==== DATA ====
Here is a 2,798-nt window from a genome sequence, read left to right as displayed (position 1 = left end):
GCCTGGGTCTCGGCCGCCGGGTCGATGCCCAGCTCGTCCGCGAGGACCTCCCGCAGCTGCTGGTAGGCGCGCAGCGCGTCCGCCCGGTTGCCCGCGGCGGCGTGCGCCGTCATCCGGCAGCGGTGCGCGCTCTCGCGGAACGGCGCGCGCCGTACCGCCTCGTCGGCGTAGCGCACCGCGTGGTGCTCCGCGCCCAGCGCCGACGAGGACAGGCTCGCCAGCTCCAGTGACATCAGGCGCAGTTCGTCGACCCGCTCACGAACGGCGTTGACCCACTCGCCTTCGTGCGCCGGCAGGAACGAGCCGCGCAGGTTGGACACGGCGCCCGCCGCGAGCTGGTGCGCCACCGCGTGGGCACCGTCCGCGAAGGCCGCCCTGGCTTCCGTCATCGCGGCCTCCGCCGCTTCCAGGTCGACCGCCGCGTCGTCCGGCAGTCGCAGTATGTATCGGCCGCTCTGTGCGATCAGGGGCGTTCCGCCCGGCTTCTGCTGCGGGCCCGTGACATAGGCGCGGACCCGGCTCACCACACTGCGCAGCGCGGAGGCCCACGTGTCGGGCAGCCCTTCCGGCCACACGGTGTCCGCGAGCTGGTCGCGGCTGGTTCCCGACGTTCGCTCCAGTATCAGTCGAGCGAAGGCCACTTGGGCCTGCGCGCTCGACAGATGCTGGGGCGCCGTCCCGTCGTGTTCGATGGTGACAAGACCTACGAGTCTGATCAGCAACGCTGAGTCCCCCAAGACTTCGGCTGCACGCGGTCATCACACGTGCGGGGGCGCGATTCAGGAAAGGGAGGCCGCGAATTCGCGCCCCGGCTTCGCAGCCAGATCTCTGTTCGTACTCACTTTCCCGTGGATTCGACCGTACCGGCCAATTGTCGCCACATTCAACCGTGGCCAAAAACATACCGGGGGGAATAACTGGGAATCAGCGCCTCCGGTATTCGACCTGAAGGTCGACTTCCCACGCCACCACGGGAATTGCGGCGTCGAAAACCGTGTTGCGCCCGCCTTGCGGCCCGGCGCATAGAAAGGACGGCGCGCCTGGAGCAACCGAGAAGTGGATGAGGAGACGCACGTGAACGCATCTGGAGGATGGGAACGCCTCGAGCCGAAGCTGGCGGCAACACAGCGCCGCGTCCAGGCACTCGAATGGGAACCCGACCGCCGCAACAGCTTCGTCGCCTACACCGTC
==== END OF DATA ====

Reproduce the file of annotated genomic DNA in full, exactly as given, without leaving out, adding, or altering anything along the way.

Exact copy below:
Here is a 2,798-nt window from a genome sequence, read left to right as displayed (position 1 = left end):
GCCTGGGTCTCGGCCGCCGGGTCGATGCCCAGCTCGTCCGCGAGGACCTCCCGCAGCTGCTGGTAGGCGCGCAGCGCGTCCGCCCGGTTGCCCGCGGCGGCGTGCGCCGTCATCCGGCAGCGGTGCGCGCTCTCGCGGAACGGCGCGCGCCGTACCGCCTCGTCGGCGTAGCGCACCGCGTGGTGCTCCGCGCCCAGCGCCGACGAGGACAGGCTCGCCAGCTCCAGTGACATCAGGCGCAGTTCGTCGACCCGCTCACGAACGGCGTTGACCCACTCGCCTTCGTGCGCCGGCAGGAACGAGCCGCGCAGGTTGGACACGGCGCCCGCCGCGAGCTGGTGCGCCACCGCGTGGGCACCGTCCGCGAAGGCCGCCCTGGCTTCCGTCATCGCGGCCTCCGCCGCTTCCAGGTCGACCGCCGCGTCGTCCGGCAGTCGCAGTATGTATCGGCCGCTCTGTGCGATCAGGGGCGTTCCGCCCGGCTTCTGCTGCGGGCCCGTGACATAGGCGCGGACCCGGCTCACCACACTGCGCAGCGCGGAGGCCCACGTGTCGGGCAGCCCTTCCGGCCACACGGTGTCCGCGAGCTGGTCGCGGCTGGTTCCCGACGTTCGCTCCAGTATCAGTCGAGCGAAGGCCACTTGGGCCTGCGCGCTCGACAGATGCTGGGGCGCCGTCCCGTCGTGTTCGATGGTGACAAGACCTACGAGTCTGATCAGCAACGCTGAGTCCCCCAAGACTTCGGCTGCACGCGGTCATCACACGTGCGGGGGCGCGATTCAGGAAAGGGAGGCCGCGAATTCGCGCCCCGGCTTCGCAGCCAGATCTCTGTTCGTACTCACTTTCCCGTGGATTCGACCGTACCGGCCAATTGTCGCCACATTCAACCGTGGCCAAAAACATACCGGGGGGAATAACTGGGAATCAGCGCCTCCGGTATTCGACCTGAAGGTCGACTTCCCACGCCACCACGGGAATTGCGGCGTCGAAAACCGTGTTGCGCCCGCCTTGCGGCCCGGCGCATAGAAAGGACGGCGCGCCTGGAGCAACCGAGAAGTGGATGAGGAGACGCACGTGAACGCATCTGGAGGATGGGAACGCCTCGAGCCGAAGCTGGCGGCAACACAGCGCCGCGTCCAGGCACTCGAATGGGAACCCGACCGCCGCAACAGCTTCGTCGCCTACACCGTC